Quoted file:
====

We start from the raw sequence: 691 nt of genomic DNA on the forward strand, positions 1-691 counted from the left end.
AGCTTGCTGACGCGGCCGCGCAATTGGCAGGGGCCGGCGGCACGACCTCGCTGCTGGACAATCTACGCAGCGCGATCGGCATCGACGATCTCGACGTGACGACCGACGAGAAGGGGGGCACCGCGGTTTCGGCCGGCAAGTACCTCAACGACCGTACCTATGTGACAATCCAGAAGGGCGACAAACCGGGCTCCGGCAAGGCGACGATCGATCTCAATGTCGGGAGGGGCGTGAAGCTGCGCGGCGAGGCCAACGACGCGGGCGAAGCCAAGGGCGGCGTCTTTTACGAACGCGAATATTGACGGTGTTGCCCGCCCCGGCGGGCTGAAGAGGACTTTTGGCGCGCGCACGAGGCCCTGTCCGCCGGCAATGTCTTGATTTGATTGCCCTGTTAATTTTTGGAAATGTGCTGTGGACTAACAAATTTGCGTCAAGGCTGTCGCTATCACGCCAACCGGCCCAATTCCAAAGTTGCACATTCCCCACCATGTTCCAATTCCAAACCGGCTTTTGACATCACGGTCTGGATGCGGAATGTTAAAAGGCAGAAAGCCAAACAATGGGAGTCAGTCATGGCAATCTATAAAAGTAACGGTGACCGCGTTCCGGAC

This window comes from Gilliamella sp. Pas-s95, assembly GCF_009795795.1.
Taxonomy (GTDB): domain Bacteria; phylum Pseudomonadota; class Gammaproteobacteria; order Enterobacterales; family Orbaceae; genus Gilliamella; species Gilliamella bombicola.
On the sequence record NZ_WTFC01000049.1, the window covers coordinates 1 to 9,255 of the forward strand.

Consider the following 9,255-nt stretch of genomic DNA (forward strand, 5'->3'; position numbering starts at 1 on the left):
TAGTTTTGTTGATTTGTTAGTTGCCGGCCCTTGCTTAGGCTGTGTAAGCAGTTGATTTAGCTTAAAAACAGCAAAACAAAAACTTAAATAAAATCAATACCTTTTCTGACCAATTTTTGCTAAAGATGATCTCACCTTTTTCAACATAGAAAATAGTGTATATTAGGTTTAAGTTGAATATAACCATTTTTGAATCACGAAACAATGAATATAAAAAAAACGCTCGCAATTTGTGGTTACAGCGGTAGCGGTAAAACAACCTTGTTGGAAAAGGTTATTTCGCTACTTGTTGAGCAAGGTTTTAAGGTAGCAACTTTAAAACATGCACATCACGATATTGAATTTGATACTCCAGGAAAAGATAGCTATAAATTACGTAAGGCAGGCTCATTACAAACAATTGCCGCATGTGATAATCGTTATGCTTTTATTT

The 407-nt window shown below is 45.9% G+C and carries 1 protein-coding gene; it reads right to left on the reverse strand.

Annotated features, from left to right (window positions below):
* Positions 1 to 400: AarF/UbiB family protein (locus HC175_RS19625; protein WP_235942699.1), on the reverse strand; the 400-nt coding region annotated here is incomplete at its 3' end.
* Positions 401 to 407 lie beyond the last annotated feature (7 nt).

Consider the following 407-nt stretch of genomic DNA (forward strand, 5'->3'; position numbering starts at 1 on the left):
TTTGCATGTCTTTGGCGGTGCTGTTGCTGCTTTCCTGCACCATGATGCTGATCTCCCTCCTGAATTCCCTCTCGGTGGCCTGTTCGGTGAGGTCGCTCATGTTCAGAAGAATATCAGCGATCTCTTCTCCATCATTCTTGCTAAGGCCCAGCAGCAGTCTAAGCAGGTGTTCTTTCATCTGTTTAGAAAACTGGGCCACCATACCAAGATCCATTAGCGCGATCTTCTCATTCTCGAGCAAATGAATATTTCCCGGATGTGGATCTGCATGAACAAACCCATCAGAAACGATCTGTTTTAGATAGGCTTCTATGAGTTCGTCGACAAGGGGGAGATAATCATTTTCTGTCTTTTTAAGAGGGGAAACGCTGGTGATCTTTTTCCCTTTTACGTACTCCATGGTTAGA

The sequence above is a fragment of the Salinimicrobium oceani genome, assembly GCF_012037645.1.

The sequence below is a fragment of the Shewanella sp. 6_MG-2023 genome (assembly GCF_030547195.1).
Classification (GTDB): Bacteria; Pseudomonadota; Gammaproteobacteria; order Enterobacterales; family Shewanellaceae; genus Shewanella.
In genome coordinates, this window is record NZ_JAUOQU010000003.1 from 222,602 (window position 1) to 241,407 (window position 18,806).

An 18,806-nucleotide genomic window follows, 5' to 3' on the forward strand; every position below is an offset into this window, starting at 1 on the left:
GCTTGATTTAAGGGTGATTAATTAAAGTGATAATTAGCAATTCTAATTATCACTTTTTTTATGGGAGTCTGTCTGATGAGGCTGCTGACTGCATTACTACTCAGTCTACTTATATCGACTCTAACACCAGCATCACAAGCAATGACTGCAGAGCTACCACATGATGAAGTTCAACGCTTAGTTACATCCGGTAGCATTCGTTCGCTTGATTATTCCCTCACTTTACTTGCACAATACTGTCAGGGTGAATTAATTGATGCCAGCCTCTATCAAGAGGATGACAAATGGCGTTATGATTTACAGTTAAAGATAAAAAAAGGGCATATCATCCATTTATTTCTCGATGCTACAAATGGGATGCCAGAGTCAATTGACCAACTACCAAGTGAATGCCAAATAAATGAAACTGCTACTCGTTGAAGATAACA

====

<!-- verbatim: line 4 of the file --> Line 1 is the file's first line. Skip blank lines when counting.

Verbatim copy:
Taxonomy (GTDB): domain Bacteria; phylum Pseudomonadota; class Gammaproteobacteria; order Enterobacterales; family Orbaceae; genus Gilliamella; species Gilliamella bombicola.